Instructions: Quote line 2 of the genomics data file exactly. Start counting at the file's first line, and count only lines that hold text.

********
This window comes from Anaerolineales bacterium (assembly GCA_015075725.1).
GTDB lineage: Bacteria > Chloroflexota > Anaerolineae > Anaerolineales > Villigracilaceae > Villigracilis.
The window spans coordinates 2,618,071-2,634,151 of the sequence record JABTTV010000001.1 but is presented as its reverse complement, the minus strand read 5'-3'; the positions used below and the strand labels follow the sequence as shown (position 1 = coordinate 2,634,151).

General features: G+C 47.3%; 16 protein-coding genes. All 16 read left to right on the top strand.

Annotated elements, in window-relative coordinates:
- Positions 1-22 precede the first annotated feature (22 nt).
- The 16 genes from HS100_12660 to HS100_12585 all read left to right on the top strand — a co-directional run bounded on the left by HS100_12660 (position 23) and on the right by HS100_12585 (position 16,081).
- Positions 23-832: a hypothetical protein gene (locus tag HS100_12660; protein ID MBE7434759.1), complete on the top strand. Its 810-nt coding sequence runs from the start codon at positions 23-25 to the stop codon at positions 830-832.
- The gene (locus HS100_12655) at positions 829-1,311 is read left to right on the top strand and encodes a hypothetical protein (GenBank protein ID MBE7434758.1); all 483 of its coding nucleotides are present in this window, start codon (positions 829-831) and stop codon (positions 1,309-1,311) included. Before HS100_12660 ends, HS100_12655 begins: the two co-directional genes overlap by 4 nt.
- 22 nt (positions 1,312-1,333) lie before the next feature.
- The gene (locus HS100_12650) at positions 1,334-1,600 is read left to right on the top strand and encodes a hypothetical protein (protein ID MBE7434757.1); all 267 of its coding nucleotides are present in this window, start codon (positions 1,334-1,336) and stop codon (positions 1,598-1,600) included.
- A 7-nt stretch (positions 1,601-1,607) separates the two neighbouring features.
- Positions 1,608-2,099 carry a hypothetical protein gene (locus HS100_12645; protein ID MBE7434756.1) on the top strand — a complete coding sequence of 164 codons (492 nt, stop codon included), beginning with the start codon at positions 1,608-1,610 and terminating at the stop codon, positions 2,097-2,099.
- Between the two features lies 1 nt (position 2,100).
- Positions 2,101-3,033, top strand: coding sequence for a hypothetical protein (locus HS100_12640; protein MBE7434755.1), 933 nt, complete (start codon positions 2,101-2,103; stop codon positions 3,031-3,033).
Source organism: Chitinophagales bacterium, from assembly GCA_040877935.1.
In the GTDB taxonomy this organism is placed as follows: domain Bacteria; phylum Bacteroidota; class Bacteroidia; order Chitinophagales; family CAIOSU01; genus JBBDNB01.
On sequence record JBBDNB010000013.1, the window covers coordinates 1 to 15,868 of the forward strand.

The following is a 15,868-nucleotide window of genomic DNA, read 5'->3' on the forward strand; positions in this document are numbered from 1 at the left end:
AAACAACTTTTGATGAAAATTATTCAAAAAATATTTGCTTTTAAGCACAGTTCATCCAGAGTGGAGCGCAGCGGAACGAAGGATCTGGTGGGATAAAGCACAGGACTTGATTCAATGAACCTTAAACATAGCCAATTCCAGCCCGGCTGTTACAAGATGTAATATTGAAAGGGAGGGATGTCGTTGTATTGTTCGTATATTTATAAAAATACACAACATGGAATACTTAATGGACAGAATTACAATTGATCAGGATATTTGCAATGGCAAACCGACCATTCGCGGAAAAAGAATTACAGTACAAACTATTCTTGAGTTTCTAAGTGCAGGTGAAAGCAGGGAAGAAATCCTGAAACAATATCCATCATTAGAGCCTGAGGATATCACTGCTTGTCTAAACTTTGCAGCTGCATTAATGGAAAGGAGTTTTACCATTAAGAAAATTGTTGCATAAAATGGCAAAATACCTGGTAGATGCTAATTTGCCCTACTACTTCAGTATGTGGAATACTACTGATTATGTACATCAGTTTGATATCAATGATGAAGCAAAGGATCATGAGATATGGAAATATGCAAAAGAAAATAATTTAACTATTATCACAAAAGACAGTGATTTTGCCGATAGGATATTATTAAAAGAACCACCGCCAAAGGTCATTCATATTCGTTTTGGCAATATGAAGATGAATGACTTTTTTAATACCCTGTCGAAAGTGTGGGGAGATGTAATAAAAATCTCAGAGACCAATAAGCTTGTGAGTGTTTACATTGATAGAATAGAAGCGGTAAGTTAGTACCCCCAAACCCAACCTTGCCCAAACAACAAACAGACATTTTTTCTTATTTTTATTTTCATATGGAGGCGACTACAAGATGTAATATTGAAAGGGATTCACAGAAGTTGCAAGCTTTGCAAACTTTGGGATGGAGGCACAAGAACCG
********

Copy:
GTDB lineage: Bacteria > Chloroflexota > Anaerolineae > Anaerolineales > Villigracilaceae > Villigracilis.